It was such a mistake to pick this up. It’s not at all what I like to read.
Sorry The Selection fans, I am going to pass.

The Hobbit by J.R.R.Tolkein: My journey

The Hobbit (Middle-Earth Universe)The Hobbit by J.R.R. Tolkien
My rating: 4 of 5 stars⭐ ⭐ ⭐ ⭐
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I’m just happy to have read this book. It has been an honor to read Tolkein’s work. An incredible journey of Bilbo Baggins, the Hobbit and the thirteen dwarves. There can be no greater pleasure than to just read one of the best literary works.

 

Here is my journey –

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White Teeth by Zadie Smith: A review

White TeethWhite Teeth by Zadie Smith
My rating: 4 of 5 stars ⭐ ⭐ ⭐ ⭐
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White Teeth is the story of three families – the Jones, the Iqbals and the Chalfens – in post war England. And my, what a story they each have to tell! 
Overall review:
As a reader, you have to give this book some time. It is a slow, SLOW read, but trust me, it gets better.

You see, when I was reading White Teeth, I didn’t feel like reading any other book. It felt like I was somehow cheating on this incredible book somehow, and some part of me was also afraid that Alsana was going to jump out of the pages and scold me. Yes, it was that gripping. And I was completely invested in this tale for as long as I read it.

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In-depth review:
The book starts off with the first generation Jones and the Iqbals and how they come to be good family friends. In the first few chapters, the narrative of Mr.Archie Jones is – how do I put this – quite bland. It was really boring, much like the English with their stoic faces and stiff upper lips. I can understand how many readers would fall off at this point.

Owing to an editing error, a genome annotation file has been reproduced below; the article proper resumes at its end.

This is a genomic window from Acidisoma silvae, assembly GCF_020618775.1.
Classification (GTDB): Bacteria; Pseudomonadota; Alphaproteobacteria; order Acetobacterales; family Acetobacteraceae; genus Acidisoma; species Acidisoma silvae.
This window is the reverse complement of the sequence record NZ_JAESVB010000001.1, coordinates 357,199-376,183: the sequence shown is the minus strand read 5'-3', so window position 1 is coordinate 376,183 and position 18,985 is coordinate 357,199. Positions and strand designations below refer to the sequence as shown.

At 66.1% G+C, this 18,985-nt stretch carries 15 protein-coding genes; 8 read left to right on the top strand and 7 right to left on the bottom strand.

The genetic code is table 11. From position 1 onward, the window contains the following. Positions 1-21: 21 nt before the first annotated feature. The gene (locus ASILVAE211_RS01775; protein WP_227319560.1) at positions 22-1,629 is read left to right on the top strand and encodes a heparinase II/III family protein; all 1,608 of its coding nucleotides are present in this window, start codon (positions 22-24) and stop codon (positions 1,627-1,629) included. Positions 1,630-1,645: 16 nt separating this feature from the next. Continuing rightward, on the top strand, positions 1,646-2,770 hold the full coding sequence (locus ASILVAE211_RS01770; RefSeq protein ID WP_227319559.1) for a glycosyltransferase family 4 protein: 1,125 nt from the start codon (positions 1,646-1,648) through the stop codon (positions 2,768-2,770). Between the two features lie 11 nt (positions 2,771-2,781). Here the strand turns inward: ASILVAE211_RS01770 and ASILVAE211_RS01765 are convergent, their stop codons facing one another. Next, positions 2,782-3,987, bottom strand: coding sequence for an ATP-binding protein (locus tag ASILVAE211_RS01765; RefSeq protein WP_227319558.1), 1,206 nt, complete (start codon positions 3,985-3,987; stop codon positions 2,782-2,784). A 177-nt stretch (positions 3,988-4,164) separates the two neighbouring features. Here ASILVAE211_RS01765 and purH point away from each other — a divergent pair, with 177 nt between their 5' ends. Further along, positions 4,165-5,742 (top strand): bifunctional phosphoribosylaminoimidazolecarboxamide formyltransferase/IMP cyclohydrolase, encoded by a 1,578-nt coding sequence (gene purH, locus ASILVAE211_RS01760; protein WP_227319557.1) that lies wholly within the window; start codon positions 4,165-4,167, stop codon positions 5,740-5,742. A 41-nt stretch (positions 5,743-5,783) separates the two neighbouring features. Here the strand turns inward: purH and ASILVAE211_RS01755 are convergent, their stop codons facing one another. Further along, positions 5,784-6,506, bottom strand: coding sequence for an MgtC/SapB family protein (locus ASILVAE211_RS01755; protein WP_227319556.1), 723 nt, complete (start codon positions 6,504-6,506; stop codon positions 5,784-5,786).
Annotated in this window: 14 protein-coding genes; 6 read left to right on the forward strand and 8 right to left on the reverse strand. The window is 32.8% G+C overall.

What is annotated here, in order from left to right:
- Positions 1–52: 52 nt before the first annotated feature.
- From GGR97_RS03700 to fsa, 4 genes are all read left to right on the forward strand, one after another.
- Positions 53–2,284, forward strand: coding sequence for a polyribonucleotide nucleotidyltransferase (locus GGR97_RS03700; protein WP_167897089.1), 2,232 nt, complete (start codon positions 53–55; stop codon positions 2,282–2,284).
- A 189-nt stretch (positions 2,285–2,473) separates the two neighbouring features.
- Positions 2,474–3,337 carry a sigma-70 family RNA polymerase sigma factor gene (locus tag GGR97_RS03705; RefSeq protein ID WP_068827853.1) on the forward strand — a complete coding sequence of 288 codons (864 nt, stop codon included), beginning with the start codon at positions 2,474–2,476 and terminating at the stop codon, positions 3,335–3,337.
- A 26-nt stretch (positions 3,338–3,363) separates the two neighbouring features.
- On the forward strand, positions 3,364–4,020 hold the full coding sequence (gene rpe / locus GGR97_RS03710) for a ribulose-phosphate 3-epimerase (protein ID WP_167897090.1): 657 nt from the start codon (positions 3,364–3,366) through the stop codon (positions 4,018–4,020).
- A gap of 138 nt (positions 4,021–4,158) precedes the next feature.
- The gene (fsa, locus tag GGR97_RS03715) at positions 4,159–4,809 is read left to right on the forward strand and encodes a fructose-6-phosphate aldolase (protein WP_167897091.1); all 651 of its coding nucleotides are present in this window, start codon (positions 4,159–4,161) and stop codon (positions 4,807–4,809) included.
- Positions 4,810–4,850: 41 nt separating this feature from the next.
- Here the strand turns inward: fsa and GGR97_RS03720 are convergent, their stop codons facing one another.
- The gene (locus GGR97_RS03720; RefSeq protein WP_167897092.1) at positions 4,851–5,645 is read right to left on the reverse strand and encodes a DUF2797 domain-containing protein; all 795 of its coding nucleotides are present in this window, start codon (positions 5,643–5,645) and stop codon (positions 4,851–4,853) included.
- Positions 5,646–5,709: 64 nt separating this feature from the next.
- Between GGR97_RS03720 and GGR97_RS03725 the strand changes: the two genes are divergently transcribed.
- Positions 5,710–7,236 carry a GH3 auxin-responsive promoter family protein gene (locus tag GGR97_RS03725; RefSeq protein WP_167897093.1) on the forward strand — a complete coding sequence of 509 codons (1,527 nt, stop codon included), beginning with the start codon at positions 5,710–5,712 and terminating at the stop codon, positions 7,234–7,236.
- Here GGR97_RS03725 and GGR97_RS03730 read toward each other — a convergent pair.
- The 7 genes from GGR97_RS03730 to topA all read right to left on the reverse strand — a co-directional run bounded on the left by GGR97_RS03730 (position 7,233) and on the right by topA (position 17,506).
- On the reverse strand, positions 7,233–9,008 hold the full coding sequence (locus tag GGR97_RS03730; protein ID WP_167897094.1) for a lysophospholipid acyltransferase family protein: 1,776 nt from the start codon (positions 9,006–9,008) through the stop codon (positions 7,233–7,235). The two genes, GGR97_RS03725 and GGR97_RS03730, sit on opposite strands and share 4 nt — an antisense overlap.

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Somehow, I persisted. And boy, am I glad that I did. As we read about their lives, we begin to understand the real problems of immigrants from the Iqbals’ POV. Samad Iqbal! You wacky, sonorous, proud but dirty fascist! Oh, don’t look at me like that. If you read his story, you would say the same of him too. What I loved about White Teeth is that, the entire voice of the book changed when it switched from Archie’s to Iqbal’s narrative. Suddenly, the lines were alive and animated. The parts with Alsana and Iqbal are truly rib-tickling. I could almost recite word for word what Alsana would say. This husband-wife duo were one of the most realistic couples that I’ve ever read.

Some of the laugh-worthy moments are in the beginning of Samad’s narrative. Although I appreciate the heavy dose of humor, I felt like the novel housed all possible jokes on Indians/English. Sometimes, even at the expense of the progress of the story.

Speaking of humor, it was so readily available. The setting was already there. The jokes are already there. All Zadie has to do was juxtapose of the two different worlds of the ruddy English and the grovelling Bangladeshis, to create comedy. Zadie did an excellent job. Her understanding of the many cultures and the human equations in each culture is extraordinary.

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The story was forever branching out into distant arcs, anecdotes and facts. But it was fun. It kept me engaged. Zadie, the storyteller, also knew how to bring the reader’s focus back. So that was good.